Science at Essex University was irrelevant: what mattered
was what the peer group of other university computing
departments would make of it (answer: not much).
There's a cartoon
that goes with this article, too, although it
appeared some 29 pages before the article
itself so may have confused some readers...
Chatting up total strangers at home
The Times, page 26,
13th November, 1984.
Yes, I've been in The Times. This is quite
a good article, given the subject matter and the
location ("'Computer games?' And what are these,
'computer games'?"). The title was probably sensational
enough to make it acceptable to the science editor. It
emphasises the money-making potential of the game, but
notes that it's not going to be great while telephone
charges in the UK are high. Damn these perceptive
There's an accompanying photograph
of me leaning on a DM3000 terminal showing one of about
6 "graphics" I put into MUD to
represent maps (I didn't put in more because they players
didn't like them - ha!).
Playing with MUD helps ai research
Computing: The Magazine, pages 18 and 19,
22nd November, 1984.
Being a veteran journalist, Phil Manchester
likes to squeeze as much juice from a story as he
can... This article is basically a reworking of the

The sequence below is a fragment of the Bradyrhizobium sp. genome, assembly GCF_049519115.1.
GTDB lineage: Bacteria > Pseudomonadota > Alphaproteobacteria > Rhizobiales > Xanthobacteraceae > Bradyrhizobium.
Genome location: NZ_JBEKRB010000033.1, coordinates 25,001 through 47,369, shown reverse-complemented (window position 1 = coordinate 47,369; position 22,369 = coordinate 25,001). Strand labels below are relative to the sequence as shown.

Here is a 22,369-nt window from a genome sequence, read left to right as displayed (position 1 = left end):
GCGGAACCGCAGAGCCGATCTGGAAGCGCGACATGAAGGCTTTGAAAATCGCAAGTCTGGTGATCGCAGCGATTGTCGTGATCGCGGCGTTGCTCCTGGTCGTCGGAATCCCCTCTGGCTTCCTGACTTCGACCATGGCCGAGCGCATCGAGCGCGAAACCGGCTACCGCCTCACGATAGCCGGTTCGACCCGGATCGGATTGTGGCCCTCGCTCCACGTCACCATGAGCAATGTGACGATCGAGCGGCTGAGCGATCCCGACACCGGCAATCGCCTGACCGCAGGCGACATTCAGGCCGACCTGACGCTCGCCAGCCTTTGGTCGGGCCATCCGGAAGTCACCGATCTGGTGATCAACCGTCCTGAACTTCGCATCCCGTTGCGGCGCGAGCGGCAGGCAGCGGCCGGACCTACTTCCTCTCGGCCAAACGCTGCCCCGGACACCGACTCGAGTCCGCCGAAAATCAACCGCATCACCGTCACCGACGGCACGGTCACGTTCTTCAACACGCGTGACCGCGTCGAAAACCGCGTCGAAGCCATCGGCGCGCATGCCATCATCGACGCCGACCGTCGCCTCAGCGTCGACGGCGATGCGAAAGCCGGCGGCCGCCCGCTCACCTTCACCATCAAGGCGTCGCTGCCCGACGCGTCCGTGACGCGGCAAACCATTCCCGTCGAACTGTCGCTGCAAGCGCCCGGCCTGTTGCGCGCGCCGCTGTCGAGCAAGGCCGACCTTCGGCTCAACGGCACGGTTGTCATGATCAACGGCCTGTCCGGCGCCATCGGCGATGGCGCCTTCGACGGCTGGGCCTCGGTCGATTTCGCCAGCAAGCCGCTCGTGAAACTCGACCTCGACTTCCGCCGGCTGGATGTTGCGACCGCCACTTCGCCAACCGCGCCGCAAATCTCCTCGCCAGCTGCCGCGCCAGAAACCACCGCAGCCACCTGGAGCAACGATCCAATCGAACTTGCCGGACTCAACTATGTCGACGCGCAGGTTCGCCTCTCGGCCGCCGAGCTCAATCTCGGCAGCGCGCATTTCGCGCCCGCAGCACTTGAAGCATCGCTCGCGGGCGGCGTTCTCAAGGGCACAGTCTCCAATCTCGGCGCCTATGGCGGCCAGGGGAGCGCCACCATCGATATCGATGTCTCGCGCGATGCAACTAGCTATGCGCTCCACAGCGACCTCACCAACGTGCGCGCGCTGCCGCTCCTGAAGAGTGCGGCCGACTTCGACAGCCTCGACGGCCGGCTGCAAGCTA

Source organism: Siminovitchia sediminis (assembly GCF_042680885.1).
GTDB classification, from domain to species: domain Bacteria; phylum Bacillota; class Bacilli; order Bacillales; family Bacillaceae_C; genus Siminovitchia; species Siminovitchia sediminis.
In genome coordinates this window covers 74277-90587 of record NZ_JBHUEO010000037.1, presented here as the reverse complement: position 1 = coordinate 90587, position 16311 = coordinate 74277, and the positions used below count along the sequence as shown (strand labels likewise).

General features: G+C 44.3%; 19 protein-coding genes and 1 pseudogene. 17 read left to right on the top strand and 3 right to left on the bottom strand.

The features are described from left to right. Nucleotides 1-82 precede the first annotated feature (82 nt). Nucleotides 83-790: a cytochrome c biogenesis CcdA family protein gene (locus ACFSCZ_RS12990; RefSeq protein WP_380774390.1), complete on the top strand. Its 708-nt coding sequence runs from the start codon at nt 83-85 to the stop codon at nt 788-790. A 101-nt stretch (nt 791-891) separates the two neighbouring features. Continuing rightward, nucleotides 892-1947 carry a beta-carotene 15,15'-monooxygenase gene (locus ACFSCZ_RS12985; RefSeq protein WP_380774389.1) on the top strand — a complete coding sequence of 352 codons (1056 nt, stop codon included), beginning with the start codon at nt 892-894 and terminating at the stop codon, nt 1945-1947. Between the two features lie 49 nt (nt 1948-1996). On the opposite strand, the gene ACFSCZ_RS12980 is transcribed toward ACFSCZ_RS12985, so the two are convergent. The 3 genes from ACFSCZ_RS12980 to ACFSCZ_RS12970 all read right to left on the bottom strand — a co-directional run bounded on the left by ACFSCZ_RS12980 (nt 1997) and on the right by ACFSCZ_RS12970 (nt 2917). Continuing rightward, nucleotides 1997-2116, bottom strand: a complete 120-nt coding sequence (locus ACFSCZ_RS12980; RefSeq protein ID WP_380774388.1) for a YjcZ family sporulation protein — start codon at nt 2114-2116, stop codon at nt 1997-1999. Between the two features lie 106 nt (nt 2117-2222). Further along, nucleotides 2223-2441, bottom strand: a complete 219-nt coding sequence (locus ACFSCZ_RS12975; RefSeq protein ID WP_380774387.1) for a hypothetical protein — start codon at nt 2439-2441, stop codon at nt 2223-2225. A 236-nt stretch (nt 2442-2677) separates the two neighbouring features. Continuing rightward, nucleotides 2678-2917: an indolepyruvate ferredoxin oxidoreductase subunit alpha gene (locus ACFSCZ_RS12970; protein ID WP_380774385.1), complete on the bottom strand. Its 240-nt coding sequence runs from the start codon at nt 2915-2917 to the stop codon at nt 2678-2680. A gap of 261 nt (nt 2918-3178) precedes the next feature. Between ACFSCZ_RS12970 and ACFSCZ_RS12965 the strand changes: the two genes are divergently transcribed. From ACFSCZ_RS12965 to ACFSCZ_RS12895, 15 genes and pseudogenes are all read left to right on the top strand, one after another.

earlier Datalink one,
and is not entirely dissimilar to the one in
The Times, either...
Still, as they were all favourable, I'm not complaining!
There's a B&W photograph of
me with my beloved moustache included. I'm
sitting next to my colleague,
Steel. Sam never played
a second of MUD in his life, which is why he
insisted his face was not toward the camera (out of
honesty, rather than shame, I hasten to add!).
The Economist, page 88,
23rd February, 1985.
This is a fairly short article, but the fact
that it appeared in a well-respected
publication means it probably had more
influence than its length would suggest.
It contains a number of minor inaccuracies
(it seems to imply that the CompuNet
MUD ran on Essex University's
DEC-10, for example), but it isn't seriously
I believe the author may have been Jane